2005-07-15 / Front Page

Needle Exchange Van Rolls Into Town

Terrell Blair and Sarah Lippek of the AIDS Center of Queens County distribute clean needles, condoms and other items from a van parked on Beach 21 Street near Cornaga Avenue. 
Photo by Alyssa GoldsteinTerrell Blair and Sarah Lippek of the AIDS Center of Queens County distribute clean needles, condoms and other items from a van parked on Beach 21 Street near Cornaga Avenue. Photo by Alyssa Goldstein

A lifesaving needle exchange program rolled into Far Rockaway Wednesday and began distributing important weapons in the fight against HIV/ AIDS and other deadly infectious diseases.

Representatives from the AIDS Center of Queens County began handing out clean syringes, needles and works, condoms, female condoms, dental dams and literature from the program’s “Q” van parked on Beach 21 Street near Cornaga Avenue.

Despite the stormy weather that made the first half of Wednesday a soggy mess, the program collected its first used syringe within two hours, according to ACQC’s Executive Director Philip Glotzer. The syringe was deposited into the van’s onboard sharps container for

safe disposal.

Syringe Exchange Supervisor Sarah Lippek and Specialist Terrell Blair were casually dressed and friendly when The Wave observed them interacting with curious passersby this week. They told The Wave they quickly handed out most of their supply of glassine envelopes, which contain information on the program and free condoms.

A package collected by The Wave contained two “ultra lubricated” LifeStyles condoms.

“We try to get lots of fancy brands with flavored lube,” Lippek explained.

The program also includes peer educators or members of the community who hit the street to spread the word. Blair, who also supervises the peer educators, described them as ACQC’s “vanguards.”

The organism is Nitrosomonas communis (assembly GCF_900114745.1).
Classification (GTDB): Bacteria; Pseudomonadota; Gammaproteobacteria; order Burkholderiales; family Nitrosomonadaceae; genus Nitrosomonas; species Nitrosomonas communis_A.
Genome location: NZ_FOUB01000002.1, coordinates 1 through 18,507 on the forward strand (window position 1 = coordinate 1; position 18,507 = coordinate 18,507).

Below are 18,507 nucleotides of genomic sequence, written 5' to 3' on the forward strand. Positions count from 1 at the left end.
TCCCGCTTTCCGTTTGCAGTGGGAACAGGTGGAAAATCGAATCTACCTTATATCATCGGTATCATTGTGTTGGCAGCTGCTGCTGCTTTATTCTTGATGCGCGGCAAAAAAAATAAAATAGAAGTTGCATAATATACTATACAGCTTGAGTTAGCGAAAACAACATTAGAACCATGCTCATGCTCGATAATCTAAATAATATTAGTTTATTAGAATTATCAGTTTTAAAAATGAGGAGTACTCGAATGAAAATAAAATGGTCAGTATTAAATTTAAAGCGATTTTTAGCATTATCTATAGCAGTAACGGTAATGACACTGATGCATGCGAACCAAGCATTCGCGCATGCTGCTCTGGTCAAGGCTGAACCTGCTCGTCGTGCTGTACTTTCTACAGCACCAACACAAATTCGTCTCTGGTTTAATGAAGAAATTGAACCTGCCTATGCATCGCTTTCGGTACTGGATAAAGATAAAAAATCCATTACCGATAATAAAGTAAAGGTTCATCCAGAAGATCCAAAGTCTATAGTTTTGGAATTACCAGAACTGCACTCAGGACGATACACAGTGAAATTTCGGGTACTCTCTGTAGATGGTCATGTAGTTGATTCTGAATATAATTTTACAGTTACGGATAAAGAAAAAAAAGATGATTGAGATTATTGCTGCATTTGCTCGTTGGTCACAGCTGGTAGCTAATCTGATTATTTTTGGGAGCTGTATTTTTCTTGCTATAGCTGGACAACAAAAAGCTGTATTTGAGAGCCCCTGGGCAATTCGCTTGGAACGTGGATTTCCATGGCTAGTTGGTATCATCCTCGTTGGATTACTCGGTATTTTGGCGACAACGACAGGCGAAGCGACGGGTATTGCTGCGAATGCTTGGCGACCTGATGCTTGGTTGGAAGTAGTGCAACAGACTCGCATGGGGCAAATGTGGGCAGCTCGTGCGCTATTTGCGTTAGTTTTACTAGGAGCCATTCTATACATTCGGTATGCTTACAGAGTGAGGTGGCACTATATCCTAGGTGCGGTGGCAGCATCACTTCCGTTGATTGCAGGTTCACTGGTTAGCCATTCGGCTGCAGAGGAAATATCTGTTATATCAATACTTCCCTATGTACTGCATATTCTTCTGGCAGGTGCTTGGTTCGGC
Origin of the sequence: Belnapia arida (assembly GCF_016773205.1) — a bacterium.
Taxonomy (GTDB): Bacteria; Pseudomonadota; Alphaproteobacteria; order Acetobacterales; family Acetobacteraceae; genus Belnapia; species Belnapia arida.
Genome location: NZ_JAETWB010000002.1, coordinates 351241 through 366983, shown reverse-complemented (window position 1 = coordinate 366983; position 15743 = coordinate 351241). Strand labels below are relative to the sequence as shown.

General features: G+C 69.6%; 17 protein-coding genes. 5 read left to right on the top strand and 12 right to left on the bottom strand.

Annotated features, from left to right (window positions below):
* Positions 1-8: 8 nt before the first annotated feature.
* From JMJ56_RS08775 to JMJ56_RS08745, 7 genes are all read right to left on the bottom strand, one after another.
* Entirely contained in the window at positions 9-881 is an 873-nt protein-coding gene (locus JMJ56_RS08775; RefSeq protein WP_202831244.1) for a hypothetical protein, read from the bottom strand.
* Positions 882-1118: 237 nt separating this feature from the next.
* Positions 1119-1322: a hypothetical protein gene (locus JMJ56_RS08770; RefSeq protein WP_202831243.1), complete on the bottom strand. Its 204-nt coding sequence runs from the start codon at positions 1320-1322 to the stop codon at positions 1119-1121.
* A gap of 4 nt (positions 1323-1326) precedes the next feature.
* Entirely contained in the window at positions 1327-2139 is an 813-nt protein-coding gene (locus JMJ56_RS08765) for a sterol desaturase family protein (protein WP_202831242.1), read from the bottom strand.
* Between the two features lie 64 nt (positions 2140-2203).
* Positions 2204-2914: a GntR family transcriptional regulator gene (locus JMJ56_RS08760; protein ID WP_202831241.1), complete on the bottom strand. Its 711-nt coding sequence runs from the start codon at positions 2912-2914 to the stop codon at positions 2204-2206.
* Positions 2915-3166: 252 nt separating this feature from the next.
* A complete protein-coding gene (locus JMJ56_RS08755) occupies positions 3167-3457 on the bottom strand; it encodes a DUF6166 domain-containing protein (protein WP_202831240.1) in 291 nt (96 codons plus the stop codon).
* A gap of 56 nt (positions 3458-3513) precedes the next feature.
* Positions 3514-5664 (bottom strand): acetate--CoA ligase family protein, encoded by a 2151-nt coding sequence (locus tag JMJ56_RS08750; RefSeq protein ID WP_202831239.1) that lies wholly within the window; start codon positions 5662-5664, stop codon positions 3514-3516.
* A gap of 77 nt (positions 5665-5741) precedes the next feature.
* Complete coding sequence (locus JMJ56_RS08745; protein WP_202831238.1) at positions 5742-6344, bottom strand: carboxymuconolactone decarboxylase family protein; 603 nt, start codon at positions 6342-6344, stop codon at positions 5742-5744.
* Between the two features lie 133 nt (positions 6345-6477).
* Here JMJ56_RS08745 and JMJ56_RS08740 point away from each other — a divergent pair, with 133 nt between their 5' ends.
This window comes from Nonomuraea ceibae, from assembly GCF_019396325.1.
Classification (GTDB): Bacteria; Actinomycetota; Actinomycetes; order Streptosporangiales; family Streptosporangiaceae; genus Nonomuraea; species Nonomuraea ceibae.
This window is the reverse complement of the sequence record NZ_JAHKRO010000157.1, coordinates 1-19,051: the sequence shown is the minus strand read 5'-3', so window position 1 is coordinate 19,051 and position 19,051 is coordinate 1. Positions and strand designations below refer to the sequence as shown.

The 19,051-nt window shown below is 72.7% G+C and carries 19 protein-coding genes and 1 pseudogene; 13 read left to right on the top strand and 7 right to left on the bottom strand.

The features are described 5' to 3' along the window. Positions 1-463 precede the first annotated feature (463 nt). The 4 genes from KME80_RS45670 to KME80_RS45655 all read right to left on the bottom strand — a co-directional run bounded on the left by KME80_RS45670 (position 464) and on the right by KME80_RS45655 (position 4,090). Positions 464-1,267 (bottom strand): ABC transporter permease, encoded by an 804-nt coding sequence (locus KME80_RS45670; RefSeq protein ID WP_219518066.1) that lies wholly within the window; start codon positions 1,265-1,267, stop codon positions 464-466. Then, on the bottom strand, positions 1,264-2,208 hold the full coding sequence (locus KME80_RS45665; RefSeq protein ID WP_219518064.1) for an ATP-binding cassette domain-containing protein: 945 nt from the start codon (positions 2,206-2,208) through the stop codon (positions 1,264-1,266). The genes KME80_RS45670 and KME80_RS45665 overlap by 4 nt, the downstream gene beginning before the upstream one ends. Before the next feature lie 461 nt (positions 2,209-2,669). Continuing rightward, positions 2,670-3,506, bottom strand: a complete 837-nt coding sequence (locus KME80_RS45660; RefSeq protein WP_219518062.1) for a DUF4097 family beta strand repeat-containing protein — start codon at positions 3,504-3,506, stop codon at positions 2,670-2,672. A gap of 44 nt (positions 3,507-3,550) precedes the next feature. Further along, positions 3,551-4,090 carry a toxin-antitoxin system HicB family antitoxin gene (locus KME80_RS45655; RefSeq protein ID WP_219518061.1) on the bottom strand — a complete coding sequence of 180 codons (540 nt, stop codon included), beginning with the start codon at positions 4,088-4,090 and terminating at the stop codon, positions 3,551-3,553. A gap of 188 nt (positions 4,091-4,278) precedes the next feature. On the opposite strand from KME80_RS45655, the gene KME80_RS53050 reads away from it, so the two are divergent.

Here’s what the peer educators will tell you: The program is not just for intravenous drug abusers, anyone who injects drugs for any reason (diabetes and steroids included) can participate; no appointment is needed; you don’t have to give your name; and you don’t have to agree to participate in any kind of treatment, but ACQC workers can point you in the right direction if you are interested in treatment.

Lippek urged those who use intravenous drugs or medications to visit the van and help protect themselves and their loved ones from HIV/AIDS and Hepatitis C. She said people who take advantage of the services are “taking one step towards health.”

City health statistics from 2001 suggest that there could be nearly 1,000 people infected with HIV/AIDS living in the Rockaways. Lippek said the program is the single most effective way to reduce the number of infections.

The Wave reported in January that Community Board 14 approved ACQC’s bid to bring a needle exchange van to Far Rockaway. Chairperson Delores Orr said that, after seeing another ACQC exchange in action, she was convinced it would be “very efficient and un-intrusive.”

CB14 District Manager Jonathan Gaska said that if the community begins to notice any trouble associated with the program, the board would seek to relocate or discontinue the van service.

The ACQC van, which will soon display a large blue “Q” decal on the side, parks on Beach 21 Street near Cornaga Avenue every Wednesday from 11 a.m. to 3 p.m. The van’s staff can be reached by cell phone at (347) 723-7222.

ACQC’s Far Rockaway office is located at 1600 Central Avenue, Suite 301.

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